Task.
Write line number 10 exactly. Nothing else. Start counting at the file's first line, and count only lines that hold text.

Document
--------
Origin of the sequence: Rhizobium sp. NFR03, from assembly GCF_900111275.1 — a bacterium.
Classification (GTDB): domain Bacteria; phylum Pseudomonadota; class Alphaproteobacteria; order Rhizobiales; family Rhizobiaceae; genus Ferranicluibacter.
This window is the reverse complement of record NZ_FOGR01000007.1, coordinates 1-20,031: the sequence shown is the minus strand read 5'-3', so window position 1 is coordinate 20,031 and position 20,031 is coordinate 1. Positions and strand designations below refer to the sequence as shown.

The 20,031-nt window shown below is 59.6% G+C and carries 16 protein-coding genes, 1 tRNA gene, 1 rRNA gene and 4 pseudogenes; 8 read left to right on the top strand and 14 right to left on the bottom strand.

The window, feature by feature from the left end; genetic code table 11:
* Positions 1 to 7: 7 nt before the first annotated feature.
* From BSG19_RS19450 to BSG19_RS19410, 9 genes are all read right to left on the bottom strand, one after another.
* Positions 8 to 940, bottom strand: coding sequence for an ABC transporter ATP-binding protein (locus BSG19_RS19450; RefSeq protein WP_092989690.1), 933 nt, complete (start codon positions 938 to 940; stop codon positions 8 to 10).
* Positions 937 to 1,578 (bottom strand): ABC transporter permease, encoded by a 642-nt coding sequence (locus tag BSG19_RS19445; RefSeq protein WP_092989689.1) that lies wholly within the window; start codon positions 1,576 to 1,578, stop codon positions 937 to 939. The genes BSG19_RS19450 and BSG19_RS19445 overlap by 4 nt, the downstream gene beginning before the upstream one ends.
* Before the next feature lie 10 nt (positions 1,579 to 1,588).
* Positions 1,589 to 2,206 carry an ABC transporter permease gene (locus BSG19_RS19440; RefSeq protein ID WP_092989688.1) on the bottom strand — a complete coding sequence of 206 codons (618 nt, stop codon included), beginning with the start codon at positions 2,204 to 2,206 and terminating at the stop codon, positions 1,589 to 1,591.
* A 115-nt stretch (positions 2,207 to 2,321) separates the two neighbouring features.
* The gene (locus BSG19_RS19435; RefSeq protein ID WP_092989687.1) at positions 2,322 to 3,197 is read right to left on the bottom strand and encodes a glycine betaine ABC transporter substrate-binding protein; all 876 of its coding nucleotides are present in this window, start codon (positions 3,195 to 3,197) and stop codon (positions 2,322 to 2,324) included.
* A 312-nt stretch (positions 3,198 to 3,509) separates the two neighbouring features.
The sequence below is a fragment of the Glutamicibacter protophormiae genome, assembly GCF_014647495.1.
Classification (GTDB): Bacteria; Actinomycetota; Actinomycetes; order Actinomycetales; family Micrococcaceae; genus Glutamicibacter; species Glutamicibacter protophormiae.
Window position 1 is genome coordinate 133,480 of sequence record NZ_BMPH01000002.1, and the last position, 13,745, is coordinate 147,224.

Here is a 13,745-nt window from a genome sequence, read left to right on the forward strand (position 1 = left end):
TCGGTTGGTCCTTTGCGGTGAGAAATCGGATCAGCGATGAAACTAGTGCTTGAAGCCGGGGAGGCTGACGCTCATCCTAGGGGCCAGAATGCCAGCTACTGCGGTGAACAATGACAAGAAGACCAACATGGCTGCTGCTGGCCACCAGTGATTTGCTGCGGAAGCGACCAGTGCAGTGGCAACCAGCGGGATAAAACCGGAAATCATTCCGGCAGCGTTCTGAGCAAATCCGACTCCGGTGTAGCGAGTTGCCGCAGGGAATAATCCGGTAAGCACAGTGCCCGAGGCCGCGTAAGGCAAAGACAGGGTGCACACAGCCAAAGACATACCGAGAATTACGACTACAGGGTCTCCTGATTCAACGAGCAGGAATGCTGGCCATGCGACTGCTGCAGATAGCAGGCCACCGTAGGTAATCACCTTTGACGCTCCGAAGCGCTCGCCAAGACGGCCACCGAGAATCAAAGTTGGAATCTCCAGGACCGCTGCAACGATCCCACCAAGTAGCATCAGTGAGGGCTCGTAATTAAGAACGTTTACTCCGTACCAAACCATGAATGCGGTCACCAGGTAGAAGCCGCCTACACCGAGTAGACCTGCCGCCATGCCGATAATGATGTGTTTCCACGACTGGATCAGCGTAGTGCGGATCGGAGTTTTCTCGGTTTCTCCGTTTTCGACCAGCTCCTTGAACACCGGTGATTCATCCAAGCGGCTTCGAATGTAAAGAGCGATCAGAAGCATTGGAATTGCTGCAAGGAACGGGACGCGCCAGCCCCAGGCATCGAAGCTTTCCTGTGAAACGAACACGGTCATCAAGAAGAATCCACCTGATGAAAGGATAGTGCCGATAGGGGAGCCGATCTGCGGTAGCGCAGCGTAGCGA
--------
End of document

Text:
* Before the next feature lie 10 nt (positions 1,579 to 1,588).